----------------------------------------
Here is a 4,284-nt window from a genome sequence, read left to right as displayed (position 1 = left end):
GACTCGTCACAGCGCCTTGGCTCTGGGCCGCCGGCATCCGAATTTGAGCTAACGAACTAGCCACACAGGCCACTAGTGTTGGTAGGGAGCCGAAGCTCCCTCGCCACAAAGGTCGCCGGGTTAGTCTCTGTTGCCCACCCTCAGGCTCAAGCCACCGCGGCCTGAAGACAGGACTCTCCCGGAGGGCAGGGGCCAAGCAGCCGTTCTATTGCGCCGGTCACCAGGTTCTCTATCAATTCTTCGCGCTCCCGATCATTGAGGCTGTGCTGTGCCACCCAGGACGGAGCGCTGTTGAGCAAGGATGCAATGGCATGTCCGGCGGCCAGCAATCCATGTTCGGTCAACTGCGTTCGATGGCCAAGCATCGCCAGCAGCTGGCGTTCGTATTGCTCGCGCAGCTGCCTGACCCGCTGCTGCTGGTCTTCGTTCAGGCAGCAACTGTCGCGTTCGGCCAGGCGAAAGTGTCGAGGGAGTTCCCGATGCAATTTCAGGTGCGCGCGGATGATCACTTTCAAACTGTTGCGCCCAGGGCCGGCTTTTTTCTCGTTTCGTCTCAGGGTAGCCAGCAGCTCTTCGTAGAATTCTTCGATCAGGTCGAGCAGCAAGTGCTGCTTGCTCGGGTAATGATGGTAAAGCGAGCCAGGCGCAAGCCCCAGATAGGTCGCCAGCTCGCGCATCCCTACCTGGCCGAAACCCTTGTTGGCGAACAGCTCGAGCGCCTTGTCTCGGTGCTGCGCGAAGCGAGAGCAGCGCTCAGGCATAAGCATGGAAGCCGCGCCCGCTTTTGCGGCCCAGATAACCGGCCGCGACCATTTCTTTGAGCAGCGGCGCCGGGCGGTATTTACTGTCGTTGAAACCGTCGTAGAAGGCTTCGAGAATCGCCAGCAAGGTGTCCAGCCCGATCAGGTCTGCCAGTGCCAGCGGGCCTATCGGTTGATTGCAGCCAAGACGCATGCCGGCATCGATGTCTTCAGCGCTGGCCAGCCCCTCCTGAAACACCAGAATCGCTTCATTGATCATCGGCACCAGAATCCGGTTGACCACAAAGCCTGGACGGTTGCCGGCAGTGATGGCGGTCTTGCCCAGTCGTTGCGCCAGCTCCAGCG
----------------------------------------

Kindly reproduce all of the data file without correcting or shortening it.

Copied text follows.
Here is a 4,284-nt window from a genome sequence, read left to right as displayed (position 1 = left end):
GACTCGTCACAGCGCCTTGGCTCTGGGCCGCCGGCATCCGAATTTGAGCTAACGAACTAGCCACACAGGCCACTAGTGTTGGTAGGGAGCCGAAGCTCCCTCGCCACAAAGGTCGCCGGGTTAGTCTCTGTTGCCCACCCTCAGGCTCAAGCCACCGCGGCCTGAAGACAGGACTCTCCCGGAGGGCAGGGGCCAAGCAGCCGTTCTATTGCGCCGGTCACCAGGTTCTCTATCAATTCTTCGCGCTCCCGATCATTGAGGCTGTGCTGTGCCACCCAGGACGGAGCGCTGTTGAGCAAGGATGCAATGGCATGTCCGGCGGCCAGCAATCCATGTTCGGTCAACTGCGTTCGATGGCCAAGCATCGCCAGCAGCTGGCGTTCGTATTGCTCGCGCAGCTGCCTGACCCGCTGCTGCTGGTCTTCGTTCAGGCAGCAACTGTCGCGTTCGGCCAGGCGAAAGTGTCGAGGGAGTTCCCGATGCAATTTCAGGTGCGCGCGGATGATCACTTTCAAACTGTTGCGCCCAGGGCCGGCTTTTTTCTCGTTTCGTCTCAGGGTAGCCAGCAGCTCTTCGTAGAATTCTTCGATCAGGTCGAGCAGCAAGTGCTGCTTGCTCGGGTAATGATGGTAAAGCGAGCCAGGCGCAAGCCCCAGATAGGTCGCCAGCTCGCGCATCCCTACCTGGCCGAAACCCTTGTTGGCGAACAGCTCGAGCGCCTTGTCTCGGTGCTGCGCGAAGCGAGAGCAGCGCTCAGGCATAAGCATGGAAGCCGCGCCCGCTTTTGCGGCCCAGATAACCGGCCGCGACCATTTCTTTGAGCAGCGGCGCCGGGCGGTATTTACTGTCGTTGAAACCGTCGTAGAAGGCTTCGAGAATCGCCAGCAAGGTGTCCAGCCCGATCAGGTCTGCCAGTGCCAGCGGGCCTATCGGTTGATTGCAGCCAAGACGCATGCCGGCATCGATGTCTTCAGCGCTGGCCAGCCCCTCCTGAAACACCAGAATCGCTTCATTGATCATCGGCACCAGAATCCGGTTGACCACAAAGCCTGGACGGTTGCCGGCAGTGATGGCGGTCTTGCCCAGTCGTTGCGCCAGCTCCAGCG